10/12/2013 § 1 Comment
We thought it would be fun to put together a gift guide for library students. In fact, it inspired us to create our own Hack Library School Pinterest account where you will find this entire guide plus more under the Librarian Gift Guide board. See anything you like? Have other recommendations? Let us know and have a wonderful holiday!
Giant bookworm microbe for your favorite bookworm
Out of Print is your one-stop shop for literary-themed shirts, sweaters, jewelry, tote bags, phone cases, notebooks, and more. They focus on classic book covers and I can attest to the quality of their products. Highly recommended and suitable for he, she, or kids!
The Love Your Librarian line from Etsy shop AlisonRose is amazing. You can purchase t-shirts for both men and women or a tote.
The Meet Me at the Library t-shirt from Etsy shop abjectbirth is another great option to show off your library pride. It’s available in heather gray or tan. (Ladies, fair warning, it does run small)
What could be more charming than an I Am Mr. Darcy t-shirt from Etsy shop Brookish? By the way – this shop has tons of Pride and Prejudice items.
Perhaps this Real Men Love Cats (yes, they do) t-shirt from Etsy shop RCTees?
Did anyone else decide to be a librarian when they were five after watching Beauty and the Beast? If so, Etsy shop GoFollowRabbits makes the perfect skirt for you.
Wannabe Miss Elizabeth Bennetts will fall for this lovely Pride and Prejudice scarf from the Smithsonian Institute.
Gents will rock this Dictionary Page bow tie from Etsy shop DPDomesticities.
The Great Gatsby cufflinks Etsy shop from Bookity will keep you looking sharp.
I’m not much of a cook but I know I would rock the kitchen if I had an apron from HauteMessThreads. Personally I love the Star Trek TNG apron, but if Harry Potter, Star Wars, Marvel, or Disney is more of your thing, this shop has you covered.
I’m sure we all have a few reads on our holiday wish list, but here are a few options you may want to consider.
I’m making it a mission to collect Penguin hardcover classics and I’d love to start with Homer’s Odyssey. I admire the simple yet elegant design.
The Atlas of New Librarianship by R. David Lankes looks is a must read for library students and new professionals.
Well-Read Women: Portraits of Fiction’s Most Beloved Heroines is a perfect gift for bibliophiles who also love art.
I’ve heard great things about Career Q&A: A Librarian’s Real-Life, Practical Guide to Managing a Successful Career by Susanne Markgren and Tiffany Eatman Allen.
The Pride and Prejudice board game. Yes, it exists.
Mugs. There are so many cute library-themed mugs out there, but I am partial to this one by Etsy shop kadarut.
The Botticino Marble Coasters (in multi) at Anthropologie are swoon-worthy.
Ideal Bookshelf makes the best book prints. You can select a curated theme, like fantasy or young adult, or request your own custom design based on your favorite reads.
Make your house smell like your favorite author with the Paddywax Library candle series.
BookBook makes amazing vintage-inspired leather cases for Macs and iPads. They recently came out with the BookBook Travel Journal which has room for your iPad (though I’m sure you can fit other tablets), power adapter, cables, and more. The perfect conference accessory!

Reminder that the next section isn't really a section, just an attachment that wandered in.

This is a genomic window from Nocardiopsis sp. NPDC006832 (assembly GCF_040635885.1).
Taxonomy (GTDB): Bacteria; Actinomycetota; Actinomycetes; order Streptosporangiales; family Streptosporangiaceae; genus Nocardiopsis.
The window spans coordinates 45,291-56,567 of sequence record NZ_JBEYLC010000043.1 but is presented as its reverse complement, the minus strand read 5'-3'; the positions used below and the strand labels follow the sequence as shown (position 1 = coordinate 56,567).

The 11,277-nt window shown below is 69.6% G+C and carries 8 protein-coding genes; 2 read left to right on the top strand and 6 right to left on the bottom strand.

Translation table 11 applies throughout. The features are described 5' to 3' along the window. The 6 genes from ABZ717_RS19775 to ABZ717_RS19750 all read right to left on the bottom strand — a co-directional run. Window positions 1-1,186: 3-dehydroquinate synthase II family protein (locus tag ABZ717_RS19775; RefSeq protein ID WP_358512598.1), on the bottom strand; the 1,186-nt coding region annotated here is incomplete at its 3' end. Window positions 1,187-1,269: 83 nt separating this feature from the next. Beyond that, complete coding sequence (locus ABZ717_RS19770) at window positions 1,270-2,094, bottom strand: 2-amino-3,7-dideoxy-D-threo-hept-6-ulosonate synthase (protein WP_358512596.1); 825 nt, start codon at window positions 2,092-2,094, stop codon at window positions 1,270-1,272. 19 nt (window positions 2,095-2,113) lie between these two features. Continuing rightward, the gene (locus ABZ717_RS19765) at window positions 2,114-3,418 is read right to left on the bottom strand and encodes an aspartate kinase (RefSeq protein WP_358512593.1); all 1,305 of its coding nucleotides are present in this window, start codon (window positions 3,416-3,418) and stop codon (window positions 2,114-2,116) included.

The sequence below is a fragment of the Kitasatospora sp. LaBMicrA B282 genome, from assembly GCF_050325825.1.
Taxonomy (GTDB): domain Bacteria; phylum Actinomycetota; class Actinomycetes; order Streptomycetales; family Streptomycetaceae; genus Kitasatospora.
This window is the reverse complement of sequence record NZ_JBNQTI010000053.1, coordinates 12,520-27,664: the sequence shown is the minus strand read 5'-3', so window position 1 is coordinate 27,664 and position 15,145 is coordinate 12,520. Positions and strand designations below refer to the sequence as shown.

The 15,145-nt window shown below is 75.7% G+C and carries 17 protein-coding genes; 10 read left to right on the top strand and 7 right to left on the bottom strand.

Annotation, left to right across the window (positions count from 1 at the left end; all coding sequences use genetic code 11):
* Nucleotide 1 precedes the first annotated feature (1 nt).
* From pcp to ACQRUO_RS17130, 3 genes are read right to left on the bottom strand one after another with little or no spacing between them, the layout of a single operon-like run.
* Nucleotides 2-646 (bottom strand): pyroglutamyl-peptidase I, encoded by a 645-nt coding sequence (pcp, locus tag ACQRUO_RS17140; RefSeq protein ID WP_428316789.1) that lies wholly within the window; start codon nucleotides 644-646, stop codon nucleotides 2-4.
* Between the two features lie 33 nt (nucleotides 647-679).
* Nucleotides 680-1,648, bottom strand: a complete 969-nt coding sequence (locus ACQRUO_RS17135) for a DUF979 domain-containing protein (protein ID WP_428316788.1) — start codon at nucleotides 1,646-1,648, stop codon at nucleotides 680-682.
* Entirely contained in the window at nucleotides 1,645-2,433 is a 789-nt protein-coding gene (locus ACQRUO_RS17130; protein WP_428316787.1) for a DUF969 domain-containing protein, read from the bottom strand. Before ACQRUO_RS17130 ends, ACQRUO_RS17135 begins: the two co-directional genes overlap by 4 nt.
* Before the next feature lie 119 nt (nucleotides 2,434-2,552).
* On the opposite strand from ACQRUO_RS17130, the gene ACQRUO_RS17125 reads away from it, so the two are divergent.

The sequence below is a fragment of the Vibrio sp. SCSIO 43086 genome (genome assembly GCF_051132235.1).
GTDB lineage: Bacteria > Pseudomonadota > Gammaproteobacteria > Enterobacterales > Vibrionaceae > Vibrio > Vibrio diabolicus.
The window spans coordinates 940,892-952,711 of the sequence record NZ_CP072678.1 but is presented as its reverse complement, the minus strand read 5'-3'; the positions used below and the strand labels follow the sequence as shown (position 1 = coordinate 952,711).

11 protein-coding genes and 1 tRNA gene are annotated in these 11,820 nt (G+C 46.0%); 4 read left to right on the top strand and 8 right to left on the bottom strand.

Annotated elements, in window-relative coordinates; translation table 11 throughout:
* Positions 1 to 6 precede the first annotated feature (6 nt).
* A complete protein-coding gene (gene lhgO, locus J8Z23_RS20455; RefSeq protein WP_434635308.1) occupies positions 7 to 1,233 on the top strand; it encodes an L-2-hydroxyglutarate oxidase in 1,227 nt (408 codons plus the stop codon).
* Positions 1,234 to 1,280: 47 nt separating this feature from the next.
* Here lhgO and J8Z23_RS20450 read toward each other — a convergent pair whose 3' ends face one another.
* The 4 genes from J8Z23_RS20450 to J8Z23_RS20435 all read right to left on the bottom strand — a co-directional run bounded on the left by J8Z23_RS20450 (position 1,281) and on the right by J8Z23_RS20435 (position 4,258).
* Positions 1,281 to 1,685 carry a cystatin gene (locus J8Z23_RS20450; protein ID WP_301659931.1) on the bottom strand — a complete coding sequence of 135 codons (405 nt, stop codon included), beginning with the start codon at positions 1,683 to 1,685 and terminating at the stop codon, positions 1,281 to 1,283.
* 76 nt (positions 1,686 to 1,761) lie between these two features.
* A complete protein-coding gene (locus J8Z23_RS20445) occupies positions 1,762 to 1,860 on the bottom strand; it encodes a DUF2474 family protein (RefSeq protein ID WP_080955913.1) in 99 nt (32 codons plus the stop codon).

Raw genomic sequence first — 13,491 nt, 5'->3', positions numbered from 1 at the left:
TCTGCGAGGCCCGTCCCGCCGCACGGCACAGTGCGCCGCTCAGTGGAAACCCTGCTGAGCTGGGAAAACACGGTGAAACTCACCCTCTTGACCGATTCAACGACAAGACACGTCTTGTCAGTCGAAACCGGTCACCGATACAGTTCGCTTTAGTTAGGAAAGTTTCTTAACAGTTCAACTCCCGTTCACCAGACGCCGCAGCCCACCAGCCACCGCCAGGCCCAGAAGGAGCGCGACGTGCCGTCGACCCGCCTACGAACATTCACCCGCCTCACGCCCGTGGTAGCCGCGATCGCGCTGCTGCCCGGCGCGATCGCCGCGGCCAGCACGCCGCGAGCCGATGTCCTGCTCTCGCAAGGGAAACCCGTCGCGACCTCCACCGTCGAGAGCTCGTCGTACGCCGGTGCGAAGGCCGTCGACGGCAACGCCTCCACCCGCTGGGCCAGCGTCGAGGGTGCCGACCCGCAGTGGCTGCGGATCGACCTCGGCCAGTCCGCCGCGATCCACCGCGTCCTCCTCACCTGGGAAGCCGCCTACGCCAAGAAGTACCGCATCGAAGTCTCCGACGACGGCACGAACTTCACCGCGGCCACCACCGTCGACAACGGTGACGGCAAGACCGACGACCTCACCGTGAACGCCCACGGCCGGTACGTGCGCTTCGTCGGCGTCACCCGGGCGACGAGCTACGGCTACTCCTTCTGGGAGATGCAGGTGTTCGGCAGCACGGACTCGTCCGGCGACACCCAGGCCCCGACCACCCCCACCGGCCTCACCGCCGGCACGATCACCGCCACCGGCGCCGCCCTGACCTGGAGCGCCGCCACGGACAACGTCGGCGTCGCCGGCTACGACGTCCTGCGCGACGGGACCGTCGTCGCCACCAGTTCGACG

Notecards make wonderful gifts and, bonus!, work well for thank-you notes after interviews. The Penguin Book Cover set has an amazing variety while the Jane Austen set features sentiments from the author herself.
INALJ publishes an annual gift guide called For Librarians, Buy Librarians.
Gift Ideas for the Librarian in Your Life by Sarah Roark Schott.
13/11/2013 § 13 Comments
Hello fellow hackers! I’m excited to join the Hack Library School team. For my first post, I thought I’d tackle the subject of online MLIS programs, even though this has been discussed on Hack Library School in the past.
You see, recently on Hiring Librarians some hiring managers have criticized online LIS education, stating that they are wary of hiring graduates who have obtained a MLIS degree online. This even prompted a survey on biases against online library school. Library Journal noticed this and followed up with a discussion of the widespread trend of online programs, concluding that, while becoming more common, they still have a way to go before being accepted by the entire library community. Oh no! Does this mean online LIS students won’t be hired after they graduate? Are we doomed? I don’t think so. It’s clear there are still major misconceptions and confusion about how LIS programs work. Of course, each school is different, but online MLIS degrees are every bit as valid as degrees earned in person.
Image from http://www.myeducation.com
Why opt for online programs in the first place? There are a variety of reasons. Perhaps you work full-time. Or there isn’t a library school nearby and you can’t relocate due to family obligations. I completely get the appeal of traditional programs. In a perfect world, I would have applied to programs that had a dual MLIS/MA in art history, which would have involved moving to another state. But, I’m not able to relocate right now and I didn’t want to delay my degree. There is only one library science program in my state and it’s entirely online. I could have considered other online programs, but I didn’t because of cost – I get tuition assistance as a university employee, but only if I attend an in-state school. Online classes are not for everyone and that’s perfectly okay. However, for others, like myself, they are a necessity.